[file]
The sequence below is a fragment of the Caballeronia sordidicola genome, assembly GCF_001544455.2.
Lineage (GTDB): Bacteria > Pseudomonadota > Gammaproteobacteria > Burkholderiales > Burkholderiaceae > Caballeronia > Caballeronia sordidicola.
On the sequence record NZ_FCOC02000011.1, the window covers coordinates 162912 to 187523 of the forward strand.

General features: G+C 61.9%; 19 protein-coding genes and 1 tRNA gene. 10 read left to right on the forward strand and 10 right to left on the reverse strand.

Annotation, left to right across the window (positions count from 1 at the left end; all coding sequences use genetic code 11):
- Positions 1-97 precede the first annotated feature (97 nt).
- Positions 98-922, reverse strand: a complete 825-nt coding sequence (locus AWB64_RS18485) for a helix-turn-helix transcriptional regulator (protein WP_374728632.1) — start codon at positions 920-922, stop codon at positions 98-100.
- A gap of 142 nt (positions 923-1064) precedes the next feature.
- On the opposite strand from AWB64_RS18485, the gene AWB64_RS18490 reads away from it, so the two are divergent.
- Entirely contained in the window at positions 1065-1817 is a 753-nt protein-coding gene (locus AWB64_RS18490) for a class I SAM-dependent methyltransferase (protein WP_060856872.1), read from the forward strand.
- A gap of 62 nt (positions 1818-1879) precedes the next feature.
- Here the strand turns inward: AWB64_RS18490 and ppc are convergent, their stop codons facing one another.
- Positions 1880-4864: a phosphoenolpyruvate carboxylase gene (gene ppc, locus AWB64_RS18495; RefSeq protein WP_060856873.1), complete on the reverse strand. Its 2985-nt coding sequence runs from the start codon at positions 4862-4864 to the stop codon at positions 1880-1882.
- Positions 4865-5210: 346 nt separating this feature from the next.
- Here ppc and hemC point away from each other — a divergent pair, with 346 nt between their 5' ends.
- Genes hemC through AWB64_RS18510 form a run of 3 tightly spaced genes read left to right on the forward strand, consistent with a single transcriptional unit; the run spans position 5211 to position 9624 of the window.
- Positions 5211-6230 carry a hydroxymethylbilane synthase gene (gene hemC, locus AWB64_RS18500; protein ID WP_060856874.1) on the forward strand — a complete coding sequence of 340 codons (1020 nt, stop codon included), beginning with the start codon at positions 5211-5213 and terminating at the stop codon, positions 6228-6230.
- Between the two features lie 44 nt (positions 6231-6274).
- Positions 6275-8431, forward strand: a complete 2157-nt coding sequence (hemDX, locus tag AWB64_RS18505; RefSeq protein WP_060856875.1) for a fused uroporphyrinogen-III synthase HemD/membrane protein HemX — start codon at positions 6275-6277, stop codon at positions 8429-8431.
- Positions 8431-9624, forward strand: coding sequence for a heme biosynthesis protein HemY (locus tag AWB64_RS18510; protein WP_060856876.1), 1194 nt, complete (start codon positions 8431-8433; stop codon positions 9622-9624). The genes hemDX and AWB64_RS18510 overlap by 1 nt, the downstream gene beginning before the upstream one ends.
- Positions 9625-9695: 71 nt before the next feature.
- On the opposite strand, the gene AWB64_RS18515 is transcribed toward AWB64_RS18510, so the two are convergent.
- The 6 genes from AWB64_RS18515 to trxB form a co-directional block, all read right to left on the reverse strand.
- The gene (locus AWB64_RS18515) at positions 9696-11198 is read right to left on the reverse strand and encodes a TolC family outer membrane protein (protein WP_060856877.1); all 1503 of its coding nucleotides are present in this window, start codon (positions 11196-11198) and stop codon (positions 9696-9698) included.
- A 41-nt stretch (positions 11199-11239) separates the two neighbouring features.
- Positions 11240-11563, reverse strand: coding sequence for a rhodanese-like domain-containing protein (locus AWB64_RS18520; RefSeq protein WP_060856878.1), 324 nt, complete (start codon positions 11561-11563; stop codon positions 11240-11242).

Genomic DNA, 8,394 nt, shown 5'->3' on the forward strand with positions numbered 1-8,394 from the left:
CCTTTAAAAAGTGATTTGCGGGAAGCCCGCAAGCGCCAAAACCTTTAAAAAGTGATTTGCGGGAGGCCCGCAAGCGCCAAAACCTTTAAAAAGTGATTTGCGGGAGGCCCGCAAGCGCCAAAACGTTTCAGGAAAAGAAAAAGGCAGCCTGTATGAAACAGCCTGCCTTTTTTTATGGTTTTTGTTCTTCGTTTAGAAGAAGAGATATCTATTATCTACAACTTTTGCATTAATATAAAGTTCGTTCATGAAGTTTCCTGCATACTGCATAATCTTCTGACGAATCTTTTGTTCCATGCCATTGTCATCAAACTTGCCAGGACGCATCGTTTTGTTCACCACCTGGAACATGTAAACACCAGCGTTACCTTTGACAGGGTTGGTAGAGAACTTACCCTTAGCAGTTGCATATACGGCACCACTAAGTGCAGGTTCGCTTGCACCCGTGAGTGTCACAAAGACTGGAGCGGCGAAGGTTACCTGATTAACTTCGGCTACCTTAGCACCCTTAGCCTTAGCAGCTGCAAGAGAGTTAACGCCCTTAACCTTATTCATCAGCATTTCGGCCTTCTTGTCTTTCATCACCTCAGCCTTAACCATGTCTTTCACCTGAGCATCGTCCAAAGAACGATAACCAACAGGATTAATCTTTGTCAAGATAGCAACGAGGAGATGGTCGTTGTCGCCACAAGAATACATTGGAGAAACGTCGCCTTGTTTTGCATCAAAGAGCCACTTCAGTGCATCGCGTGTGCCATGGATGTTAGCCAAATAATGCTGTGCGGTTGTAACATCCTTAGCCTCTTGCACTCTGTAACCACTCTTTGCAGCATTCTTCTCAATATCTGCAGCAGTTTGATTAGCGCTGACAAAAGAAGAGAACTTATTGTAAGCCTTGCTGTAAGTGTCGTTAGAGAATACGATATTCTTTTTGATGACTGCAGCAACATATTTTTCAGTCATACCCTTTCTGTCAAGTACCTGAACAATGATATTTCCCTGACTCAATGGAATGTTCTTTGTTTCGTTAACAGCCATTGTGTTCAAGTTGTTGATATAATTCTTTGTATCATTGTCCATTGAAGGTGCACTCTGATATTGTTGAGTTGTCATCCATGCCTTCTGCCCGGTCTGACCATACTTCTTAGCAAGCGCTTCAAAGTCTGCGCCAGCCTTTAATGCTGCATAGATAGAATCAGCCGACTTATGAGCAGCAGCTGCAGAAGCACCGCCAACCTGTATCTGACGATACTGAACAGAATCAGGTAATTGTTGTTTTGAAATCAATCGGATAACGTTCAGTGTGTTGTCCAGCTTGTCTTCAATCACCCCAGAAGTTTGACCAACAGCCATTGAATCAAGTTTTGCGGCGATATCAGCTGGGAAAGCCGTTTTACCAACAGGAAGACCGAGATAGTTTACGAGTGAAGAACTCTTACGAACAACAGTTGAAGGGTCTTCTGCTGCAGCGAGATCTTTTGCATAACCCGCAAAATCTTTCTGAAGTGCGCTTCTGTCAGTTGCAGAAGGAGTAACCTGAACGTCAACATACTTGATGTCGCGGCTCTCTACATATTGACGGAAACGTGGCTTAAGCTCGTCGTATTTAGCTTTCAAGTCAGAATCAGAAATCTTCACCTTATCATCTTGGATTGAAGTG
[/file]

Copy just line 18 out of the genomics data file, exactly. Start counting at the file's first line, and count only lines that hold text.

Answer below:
- Between the two features lie 44 nt (positions 6231-6274).